British Columbia

Condo development prompts eviction of popular Vancouver lantern festival

A popular, free community event is facing eviction from its production space to make way for a new condo development in downtown Vancouver.

Artistic director Naomi Singer says city is trying to help, but she can't afford to pay more

A large lantern in the shape of a dragon is suspended in the production space of the Secret Lantern Society. The organization is being evicted from the space to make way for a condo development. (David Horemans/CBC)

A popular, free winter festival is at risk because its production space is being demolished to make way for a new condo development in downtown Vancouver.

"The situation is definitely tied in with Vancouver's real estate market that's just created this marvelous situation for some people and incredible hardship for others," said Naomi Singer, artistic director of the Winter Solstice Lantern Festival.

"Land is so valuable that I'm really hoping that people see culture as equally important." 

Naomi Singer holds a paper lantern she made in her production space in downtown Vancouver. (David Horemans/CBC)

The Secret Lantern Society is the organization behind the family-friendly festival, which takes place this Wednesday in four different locations downtown. It usually attracts thousands of people.

The society's production space at 1255 West Pender St. is crammed with hundreds of colourful paper lanterns created over the organization's 23-year existence, as well as the random bits and bobs Singer collects to make them. 

It's also where public workshops take place and volunteers come to make lanterns and prepare for the festival.

The Winter Solstice Lantern Festival takes place in December in downtown Vancouver and attracts thousands of people each year. (Secret Lantern Society/Facebook)

Cheap production space

Singer has rented the 1,600-square-foot production space for $1,200 a month for the past two years.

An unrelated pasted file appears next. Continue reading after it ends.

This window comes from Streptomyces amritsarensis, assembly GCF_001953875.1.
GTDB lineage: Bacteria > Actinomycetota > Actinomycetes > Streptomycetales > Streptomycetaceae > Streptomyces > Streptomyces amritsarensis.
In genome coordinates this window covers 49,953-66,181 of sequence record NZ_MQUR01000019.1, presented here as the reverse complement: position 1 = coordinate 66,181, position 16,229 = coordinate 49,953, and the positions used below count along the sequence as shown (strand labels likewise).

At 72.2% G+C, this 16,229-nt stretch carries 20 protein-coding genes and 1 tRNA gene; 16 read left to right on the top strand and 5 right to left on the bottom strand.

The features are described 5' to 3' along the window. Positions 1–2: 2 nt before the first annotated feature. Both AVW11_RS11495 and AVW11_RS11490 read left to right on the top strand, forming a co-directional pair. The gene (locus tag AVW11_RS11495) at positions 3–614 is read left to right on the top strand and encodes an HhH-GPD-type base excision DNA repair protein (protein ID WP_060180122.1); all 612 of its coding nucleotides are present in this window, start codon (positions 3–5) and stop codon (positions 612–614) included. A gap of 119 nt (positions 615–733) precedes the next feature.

The three-storey building also houses a variety of musicians, a company that provides reusable moving boxes, and the Atira Women's Resource Society.

But now it's being demolished to make way for a 19-storey mixed-use development with 20 residential units and retail on the main floor. 

Singer says she was told she would have to be out by Dec. 31. But after explaining her situation to the owners, they extended the deadline to Jan. 14, 2017. 

A paper lantern in the shape of a heron stands near a mirror in the Secret Lantern Society's headquarters. (David Horemans/CBC)

'We could do so much more'

Singer says she knew the space would be temporary when she moved in. But discussions with the owners led her to believe she would likely stay in the space for at least four years, with plenty of notice when it was time to leave. 

Instead, the permitting process took less time than expected, and she was given one month's notice to vacate the building. 

"If we had a stable home, we could do so much more," she said.

The production space at the Secret Lantern Society. Artistic director Naomi Singer collects materials throughout the year to put toward her work. (David Horemans/CBC)

"What we do now is not what we're capable of doing. We're extremely limited by always looking for a new space." 

Singer says her goal is to expand the organization's social profit revenue like producing lanterns for private events, which would reduce her reliance on government grants. 

She says the city has offered to help and has sent her a few of its holdings, but the rent in those buildings is far above her current costs. 

'This just isn't sustainable'

"And then there's also, to put it bluntly, the death traps," she said, referring to informal spaces she's found through word-of-mouth.

These are basements with only one exit and faulty wiring or blocked off fire escapes, she says.

But after reading about the fire that killed 36 people at a warehouse party space in California, she decided she couldn't work out of an unsafe space.

"The price that those artists and musicians paid for having a cheap place that they could afford — that price was too high. So I'm not going to move into something like that again," she said. 

Singer says she's not given up hope just yet, but she does have bad days. 

"I wouldn't say I haven't had the fantasy of just taking everything out to a large parking lot and having a healing, burning farewell bonfire, and saying I just have to do something else," she said, holding back tears.

"Because this just isn't sustainable."

A plastic rose is attached to a light inside the Secret Lantern Society's production space. Singer says the city has offered to help her find a new space to house the Latern Society, but the rent in the suggested buildings is far above her current costs. (David Horemans/CBC)

About the Author

Maryse Zeidler


Maryse Zeidler is a reporter for CBC News in Vancouver, covering news from across British Columbia. You can reach her at